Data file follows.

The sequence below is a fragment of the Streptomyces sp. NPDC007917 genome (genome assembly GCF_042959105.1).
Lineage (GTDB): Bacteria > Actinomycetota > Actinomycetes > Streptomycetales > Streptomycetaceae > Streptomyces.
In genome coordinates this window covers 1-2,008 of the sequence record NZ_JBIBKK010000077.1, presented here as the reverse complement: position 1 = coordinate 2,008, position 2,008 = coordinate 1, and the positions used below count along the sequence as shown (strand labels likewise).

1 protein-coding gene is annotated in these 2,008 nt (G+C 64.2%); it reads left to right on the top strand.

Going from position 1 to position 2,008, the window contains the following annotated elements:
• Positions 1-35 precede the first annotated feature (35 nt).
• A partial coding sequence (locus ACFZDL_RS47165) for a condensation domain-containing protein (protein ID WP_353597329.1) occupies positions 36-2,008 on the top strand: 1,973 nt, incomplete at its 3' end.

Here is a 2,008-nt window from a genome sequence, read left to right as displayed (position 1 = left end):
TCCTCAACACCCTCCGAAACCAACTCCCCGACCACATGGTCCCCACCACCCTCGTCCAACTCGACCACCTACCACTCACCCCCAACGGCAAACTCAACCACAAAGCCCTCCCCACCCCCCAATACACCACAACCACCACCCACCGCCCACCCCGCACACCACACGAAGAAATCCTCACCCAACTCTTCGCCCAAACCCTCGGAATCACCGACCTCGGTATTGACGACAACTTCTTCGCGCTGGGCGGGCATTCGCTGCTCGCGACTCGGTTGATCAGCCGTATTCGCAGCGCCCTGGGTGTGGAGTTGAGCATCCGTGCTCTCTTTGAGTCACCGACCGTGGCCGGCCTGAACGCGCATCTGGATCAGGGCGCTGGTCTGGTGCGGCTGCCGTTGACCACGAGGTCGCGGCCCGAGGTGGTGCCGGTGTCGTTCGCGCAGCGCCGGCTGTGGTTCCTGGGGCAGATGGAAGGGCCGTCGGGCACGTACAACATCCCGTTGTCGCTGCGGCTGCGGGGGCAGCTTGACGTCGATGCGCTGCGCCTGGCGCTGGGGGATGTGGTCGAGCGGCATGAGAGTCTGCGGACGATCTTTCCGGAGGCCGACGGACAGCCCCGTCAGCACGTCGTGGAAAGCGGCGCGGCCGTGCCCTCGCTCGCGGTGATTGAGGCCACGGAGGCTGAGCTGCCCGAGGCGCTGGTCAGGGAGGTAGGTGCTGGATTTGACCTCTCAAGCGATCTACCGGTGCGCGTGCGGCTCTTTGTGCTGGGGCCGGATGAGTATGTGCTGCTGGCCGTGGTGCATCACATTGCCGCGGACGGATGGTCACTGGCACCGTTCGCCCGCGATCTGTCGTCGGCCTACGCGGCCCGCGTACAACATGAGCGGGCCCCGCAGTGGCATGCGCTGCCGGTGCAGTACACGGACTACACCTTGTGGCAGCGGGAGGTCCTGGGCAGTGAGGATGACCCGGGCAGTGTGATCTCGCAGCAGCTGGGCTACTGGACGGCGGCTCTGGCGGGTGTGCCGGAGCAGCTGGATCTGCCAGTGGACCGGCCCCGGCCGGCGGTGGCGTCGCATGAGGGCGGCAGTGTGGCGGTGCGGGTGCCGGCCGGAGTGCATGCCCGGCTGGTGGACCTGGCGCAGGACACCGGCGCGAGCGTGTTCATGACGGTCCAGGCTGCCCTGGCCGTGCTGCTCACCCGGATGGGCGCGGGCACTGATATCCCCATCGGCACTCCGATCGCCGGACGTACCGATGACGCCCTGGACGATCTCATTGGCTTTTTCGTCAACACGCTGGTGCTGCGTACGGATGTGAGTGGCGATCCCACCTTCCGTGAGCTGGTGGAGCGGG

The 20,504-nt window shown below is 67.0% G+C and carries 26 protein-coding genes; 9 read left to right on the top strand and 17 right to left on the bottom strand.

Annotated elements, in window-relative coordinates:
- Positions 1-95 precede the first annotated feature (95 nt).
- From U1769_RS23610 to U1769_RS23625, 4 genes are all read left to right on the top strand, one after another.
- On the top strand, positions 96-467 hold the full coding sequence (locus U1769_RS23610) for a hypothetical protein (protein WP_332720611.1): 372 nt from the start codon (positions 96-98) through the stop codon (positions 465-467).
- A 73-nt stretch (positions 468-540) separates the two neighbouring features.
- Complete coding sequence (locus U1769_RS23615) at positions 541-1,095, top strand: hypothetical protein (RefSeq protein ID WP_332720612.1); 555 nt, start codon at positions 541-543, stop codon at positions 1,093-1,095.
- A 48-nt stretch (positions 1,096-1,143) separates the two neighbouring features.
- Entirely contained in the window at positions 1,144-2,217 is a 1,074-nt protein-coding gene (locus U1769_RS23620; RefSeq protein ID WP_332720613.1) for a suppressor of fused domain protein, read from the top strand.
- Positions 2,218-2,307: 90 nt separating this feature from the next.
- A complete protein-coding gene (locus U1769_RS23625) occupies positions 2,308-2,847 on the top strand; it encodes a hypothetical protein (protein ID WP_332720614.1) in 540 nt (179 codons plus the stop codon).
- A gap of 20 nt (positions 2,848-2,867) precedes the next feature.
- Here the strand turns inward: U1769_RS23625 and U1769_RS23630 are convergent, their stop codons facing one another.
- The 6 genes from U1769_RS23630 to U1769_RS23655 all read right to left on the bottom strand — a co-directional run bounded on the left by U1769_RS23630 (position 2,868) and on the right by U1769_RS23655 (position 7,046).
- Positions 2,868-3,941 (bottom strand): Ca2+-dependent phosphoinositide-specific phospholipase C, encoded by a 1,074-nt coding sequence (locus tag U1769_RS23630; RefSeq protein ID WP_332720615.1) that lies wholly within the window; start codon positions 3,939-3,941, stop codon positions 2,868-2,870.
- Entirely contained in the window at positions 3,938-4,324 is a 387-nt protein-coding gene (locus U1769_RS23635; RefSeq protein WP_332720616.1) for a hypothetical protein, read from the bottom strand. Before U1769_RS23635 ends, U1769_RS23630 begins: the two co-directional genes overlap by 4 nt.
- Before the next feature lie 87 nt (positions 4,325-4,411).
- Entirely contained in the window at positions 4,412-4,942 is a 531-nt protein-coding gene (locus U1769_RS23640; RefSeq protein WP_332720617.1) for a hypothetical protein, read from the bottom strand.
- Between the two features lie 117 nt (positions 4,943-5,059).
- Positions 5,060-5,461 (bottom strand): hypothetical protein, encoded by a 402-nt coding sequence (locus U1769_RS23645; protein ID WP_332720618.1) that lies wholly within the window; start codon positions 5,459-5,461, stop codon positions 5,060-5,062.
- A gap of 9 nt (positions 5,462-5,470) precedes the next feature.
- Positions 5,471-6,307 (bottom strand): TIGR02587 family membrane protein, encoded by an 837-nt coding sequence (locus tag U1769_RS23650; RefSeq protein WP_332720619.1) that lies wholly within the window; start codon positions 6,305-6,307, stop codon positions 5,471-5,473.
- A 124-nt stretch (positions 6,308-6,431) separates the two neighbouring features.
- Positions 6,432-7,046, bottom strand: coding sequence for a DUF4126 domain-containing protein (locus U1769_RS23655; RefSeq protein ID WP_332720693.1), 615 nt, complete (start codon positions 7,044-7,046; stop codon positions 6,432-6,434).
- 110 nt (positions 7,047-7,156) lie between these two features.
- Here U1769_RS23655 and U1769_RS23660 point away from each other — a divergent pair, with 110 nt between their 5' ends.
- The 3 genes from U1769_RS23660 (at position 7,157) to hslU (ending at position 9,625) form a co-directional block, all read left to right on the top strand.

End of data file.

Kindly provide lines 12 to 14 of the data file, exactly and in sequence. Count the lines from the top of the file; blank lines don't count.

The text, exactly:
- Positions 1-95 precede the first annotated feature (95 nt).
- From U1769_RS23610 to U1769_RS23625, 4 genes are all read left to right on the top strand, one after another.
- On the top strand, positions 96-467 hold the full coding sequence (locus U1769_RS23610) for a hypothetical protein (protein WP_332720611.1): 372 nt from the start codon (positions 96-98) through the stop codon (positions 465-467).